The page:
Conditional Divorce

The husband may grant a conditional divorce if he expects to be in mortal danger.

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A conditional get (bill of divorce) may be granted by a husband who will be facing mortal danger, as in the case of war. The get is delivered conditionally, so that it will take effect only if the husband does not return in a specified period of time. If the husband becomes missing in action, then the wife is saved from becoming an agunah, a woman abandoned without a get who cannot remarry. If the husband dies in the war, a childless wife will be spared the indignity of undergoing the ceremony of halitzah, which releases her from the requirement of marrying her unmarried brother-in-law (in levirate marriage). 

In an article entitled "The Aguna in Halacha," Rabbi Jeremy Rosen writes that the talmudic rabbis devoted significant space to conditional divorce; he writes that "in an era of slavery, banditry, and kidnapping, one had to be sure a husband would not return before allowing a wife to remarry." The Talmud also records a tradition that at the time of King David, his soldiers wrote conditional gets before they went to war in case they did not return.

jewish divorceConditional gets have been used throughout history to spare the wife. In medieval times a trader about to set out on a long journey would write a conditional get for his wife. In 19th-century Europe, particularly in Russia, rabbinic leaders took pains to convince the Jewish soldiers to grant a conditional get to their wives, especially on the eve of Russo-Japanese war. During World War II some rabbis encouraged soldiers going to war to write a conditional get. Even in the early days of the state of Israel, the rabbis encouraged soldiers going to war to write their wives a conditional get.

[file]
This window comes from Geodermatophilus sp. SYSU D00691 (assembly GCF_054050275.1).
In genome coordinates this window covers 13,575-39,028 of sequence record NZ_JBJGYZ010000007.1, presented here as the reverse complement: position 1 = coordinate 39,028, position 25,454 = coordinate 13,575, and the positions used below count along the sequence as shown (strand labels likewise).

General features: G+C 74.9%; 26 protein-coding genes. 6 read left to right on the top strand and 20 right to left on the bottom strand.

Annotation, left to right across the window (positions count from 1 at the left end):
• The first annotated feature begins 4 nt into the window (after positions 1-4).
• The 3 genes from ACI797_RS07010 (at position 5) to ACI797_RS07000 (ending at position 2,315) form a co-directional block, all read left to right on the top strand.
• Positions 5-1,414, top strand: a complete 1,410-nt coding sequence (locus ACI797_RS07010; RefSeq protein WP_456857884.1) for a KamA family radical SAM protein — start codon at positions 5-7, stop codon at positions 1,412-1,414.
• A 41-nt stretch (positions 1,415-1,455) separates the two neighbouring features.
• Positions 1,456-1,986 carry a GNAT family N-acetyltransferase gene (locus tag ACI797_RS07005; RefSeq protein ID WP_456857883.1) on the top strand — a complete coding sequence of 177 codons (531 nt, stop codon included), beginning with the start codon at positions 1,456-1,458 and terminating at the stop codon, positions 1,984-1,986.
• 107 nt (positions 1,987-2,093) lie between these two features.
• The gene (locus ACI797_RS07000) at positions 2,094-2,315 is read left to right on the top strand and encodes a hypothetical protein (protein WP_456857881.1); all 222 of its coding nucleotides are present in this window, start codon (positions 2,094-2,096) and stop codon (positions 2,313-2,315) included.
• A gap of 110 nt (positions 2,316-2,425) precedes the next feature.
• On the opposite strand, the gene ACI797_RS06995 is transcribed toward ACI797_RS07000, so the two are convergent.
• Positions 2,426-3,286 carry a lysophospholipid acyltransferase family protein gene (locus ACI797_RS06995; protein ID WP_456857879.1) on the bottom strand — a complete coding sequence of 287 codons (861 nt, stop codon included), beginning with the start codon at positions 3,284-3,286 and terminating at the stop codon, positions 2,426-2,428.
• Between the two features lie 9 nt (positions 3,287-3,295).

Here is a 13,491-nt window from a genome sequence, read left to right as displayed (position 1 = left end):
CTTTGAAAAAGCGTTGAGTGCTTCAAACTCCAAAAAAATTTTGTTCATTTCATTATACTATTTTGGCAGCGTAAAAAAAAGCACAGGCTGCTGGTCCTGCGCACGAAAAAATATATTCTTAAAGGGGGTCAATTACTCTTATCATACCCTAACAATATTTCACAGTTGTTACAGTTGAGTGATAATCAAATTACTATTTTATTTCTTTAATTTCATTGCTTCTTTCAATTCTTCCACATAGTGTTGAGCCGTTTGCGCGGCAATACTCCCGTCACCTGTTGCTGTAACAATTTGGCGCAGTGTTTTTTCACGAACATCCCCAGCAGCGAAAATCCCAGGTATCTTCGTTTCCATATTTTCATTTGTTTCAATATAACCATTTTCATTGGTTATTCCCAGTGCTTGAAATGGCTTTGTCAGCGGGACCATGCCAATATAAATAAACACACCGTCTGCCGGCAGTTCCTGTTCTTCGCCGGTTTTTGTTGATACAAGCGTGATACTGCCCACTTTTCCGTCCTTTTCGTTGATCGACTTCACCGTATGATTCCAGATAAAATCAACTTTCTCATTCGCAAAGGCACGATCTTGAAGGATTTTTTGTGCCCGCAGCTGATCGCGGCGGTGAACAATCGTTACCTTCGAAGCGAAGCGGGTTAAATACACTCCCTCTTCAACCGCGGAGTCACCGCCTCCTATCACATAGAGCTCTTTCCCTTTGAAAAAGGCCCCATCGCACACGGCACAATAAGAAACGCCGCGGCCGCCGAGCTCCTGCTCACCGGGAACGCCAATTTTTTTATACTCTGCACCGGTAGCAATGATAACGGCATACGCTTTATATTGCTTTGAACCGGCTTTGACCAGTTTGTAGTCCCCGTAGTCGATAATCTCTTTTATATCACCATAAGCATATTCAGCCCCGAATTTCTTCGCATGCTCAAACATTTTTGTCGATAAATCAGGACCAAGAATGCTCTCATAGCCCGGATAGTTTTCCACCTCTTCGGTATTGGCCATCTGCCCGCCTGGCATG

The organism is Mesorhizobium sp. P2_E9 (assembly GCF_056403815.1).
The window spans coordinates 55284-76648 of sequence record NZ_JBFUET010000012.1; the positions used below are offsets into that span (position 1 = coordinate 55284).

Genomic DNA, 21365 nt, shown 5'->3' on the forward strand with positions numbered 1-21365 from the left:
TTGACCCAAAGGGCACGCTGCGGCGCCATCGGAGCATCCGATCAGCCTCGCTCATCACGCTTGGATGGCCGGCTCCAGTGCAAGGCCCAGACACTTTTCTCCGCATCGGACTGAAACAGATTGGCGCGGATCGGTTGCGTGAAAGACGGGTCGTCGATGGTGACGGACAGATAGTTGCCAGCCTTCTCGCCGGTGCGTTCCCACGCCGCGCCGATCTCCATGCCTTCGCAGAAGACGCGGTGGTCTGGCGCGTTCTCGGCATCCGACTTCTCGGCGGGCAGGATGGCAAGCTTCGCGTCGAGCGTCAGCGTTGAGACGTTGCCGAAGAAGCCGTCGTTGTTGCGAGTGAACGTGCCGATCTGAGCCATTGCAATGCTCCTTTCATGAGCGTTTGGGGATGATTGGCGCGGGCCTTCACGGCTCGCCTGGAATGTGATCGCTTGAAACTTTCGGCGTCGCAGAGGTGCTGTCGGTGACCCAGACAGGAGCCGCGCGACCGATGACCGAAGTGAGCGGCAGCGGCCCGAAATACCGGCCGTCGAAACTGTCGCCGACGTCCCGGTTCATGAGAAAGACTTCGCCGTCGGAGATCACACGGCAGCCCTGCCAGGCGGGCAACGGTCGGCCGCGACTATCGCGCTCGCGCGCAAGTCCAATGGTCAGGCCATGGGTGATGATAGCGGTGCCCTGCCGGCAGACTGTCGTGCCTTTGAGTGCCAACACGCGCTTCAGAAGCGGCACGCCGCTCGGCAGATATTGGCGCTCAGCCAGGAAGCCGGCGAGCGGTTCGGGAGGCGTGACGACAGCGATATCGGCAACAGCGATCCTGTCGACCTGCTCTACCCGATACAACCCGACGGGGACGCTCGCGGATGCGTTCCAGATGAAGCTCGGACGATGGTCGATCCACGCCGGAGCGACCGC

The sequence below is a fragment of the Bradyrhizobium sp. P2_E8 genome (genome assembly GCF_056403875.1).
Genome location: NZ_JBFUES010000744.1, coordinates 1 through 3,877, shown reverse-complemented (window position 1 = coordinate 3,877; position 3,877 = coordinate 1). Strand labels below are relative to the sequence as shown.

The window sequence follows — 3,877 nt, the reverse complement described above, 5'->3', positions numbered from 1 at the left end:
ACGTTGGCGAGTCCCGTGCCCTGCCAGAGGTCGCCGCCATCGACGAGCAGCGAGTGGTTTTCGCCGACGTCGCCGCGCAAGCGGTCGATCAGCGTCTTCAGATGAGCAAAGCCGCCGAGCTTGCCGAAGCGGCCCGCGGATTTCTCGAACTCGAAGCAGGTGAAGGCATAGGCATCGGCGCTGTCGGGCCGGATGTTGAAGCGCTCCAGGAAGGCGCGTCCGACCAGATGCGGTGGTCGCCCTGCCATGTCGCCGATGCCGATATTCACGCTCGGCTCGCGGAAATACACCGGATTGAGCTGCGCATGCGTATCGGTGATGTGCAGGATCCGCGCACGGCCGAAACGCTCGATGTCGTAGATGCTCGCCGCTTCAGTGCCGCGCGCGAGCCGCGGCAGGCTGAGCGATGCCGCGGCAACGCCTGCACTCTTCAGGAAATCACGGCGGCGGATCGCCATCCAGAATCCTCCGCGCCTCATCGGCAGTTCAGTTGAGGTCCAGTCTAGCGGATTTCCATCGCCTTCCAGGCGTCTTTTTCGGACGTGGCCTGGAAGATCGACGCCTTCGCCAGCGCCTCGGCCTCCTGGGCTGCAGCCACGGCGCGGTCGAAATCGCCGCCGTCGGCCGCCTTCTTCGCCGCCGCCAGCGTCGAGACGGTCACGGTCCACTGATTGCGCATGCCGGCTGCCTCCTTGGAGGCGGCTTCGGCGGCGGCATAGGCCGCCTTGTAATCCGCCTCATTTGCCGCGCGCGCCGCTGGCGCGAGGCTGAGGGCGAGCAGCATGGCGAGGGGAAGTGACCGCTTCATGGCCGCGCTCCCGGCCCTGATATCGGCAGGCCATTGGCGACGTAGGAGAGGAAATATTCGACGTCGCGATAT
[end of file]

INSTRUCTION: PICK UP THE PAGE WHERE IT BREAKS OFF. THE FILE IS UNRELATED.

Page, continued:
According to an article in Ha'aretz, September 6, 2001, the Chief Rabbinate had prepared a form granting a conditional get for all soldiers to sign; however, the practice was not widely followed. Military commanders argued that signing such a document before a military action would weaken morale, and soldiers worried that signing such a form would absolve the government of responsibility for their widows in the case of the husband's death.

Michele Alperin is a freelance writer in Princeton, New Jersey. She has a masters degree in Jewish education from the Jewish Theological Seminary.